Sirius XM CEO Mel Karmazin reaffirmed to shareholders his claim that the company will grow revenues and turn EBITDA positive to the tune of $300 million in 2009. And he reduced the expected 2008 EBITDA loss from $300 million to only $200 million. Shareholders overwhelmingly approved a reverse split and authorization of lots more shares so the company can restructure its debt.
In his presentation to shareholders, which was also filed with the SEC, Karmazin spelled out details of how merging Sirius and XM will produce $425 million of savings in 2009. The biggest chunk, $150 million, is in reduced spending for sales and marketing. The programming savings is $60 million and general and administrative $50 million. The rest comes from various expense lines.
The CEO is still projecting that 2008 revenues will be $2.4 billion, which is more than what some Wall Street observers think will actually happen. Karmazin is so pleased with the benefits already achieved from the merger that he says the EBITDA loss for 2008 will be $200 million, a $100 million improvement over the company’s previous projection. He sees revenues rising to $2.7 billion in 2009, with positive EBITDA of $300 million – the first positive EBITDA ever for a satellite radio company.
With the merger complete, Sirius XM is now focused on its balance sheet. The company says JP Morgan and Evercore are working on an overall financing plan. Sirius XM says it is working on operational improvements, talks with existing debt holders and discussions with potential new investors. The plan is to have the complete financing overhaul done by March 1st. $210 million of debt comes due in February, $350 million in May and $433 million in December 2009.
To facilitate a reworking of its balance sheet, Sirius XM had asked shareholders to authorize the issuance of 3.5 billion new shares. At the same time, they were asked to give the board of directors authority to enact a reverse stock split ranging from one share for 10 to one share for 50. That would get the depressed stock price back up to Nasdaq minimum standards for listing. Both measures were overwhelmingly approved – CNBC said by some 75% of the shares voted. The company said 87% of its shares were represented at the meeting. The members of the board of directors were also re-elected.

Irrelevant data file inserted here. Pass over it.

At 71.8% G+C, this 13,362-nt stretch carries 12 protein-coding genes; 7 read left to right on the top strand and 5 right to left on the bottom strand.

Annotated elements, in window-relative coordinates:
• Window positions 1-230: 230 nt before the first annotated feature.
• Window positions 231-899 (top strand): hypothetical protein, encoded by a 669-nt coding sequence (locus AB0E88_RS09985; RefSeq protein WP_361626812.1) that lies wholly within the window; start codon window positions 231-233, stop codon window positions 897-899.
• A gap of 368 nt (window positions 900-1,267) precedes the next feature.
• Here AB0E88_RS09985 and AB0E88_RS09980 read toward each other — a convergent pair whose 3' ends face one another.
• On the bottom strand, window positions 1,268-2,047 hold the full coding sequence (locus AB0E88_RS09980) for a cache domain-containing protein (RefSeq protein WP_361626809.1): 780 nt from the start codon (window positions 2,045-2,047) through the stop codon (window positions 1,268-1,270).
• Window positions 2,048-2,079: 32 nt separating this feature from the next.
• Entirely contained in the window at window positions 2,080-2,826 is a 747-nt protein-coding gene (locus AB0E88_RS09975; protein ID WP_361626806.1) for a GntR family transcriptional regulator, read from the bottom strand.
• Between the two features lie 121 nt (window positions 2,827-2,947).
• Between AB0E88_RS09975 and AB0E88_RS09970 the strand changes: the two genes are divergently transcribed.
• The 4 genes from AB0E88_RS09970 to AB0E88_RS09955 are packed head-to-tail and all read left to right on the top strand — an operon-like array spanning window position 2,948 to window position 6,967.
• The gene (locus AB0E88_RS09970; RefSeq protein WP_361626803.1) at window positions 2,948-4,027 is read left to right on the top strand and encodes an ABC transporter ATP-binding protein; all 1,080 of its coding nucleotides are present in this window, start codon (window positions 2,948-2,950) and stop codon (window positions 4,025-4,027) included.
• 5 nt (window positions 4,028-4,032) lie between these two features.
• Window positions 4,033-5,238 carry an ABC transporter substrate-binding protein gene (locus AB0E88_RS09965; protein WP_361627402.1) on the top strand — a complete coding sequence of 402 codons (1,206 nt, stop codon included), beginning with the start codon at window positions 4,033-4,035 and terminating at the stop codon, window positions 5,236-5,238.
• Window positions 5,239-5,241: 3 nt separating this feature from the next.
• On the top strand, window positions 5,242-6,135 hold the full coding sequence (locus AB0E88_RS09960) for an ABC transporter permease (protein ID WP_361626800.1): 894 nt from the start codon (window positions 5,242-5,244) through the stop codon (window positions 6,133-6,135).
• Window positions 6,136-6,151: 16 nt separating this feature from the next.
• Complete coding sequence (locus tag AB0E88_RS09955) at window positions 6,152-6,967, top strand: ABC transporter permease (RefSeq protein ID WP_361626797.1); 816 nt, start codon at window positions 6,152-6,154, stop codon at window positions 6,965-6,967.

The shareholders meeting was hardly a love-fest. Dissident shareholder Michael Hartleib, who had sued the company and established SaveSirius.org, said Karmazin took questions for two hours, mostly from people opposed to the reverse stock split and other management actions. "We caused a lot of trouble," he said. The opponents unfurled 16 banners — eight urging a no vote on the reverse split and eight promoting the group’s website.
"You’re making excuses for everything," Hartleib said he told the CEO after hearing how the economy was affecting the company. Hartleib said the problems at Sirius XM began well before the economy tanked.
Hartleib is still making plans to renew his lawsuit, but he’s now worried that the company will beat him to the courthouse. He claims to have information that Sirius XM has begun work on a pre-packaged bankruptcy filing.
RBR/TVBR observation: Let’s do the math. 3.5 billion new shares times the current stock price still comes up short of a half billion bucks – and Mel has to refinance nearly a billion bucks worth of debt in 2009. He should have no problem handling the $210 million that comes due in February, but beyond that it becomes more difficult and some of that debt will have to be refinanced as debt, not converted to equity.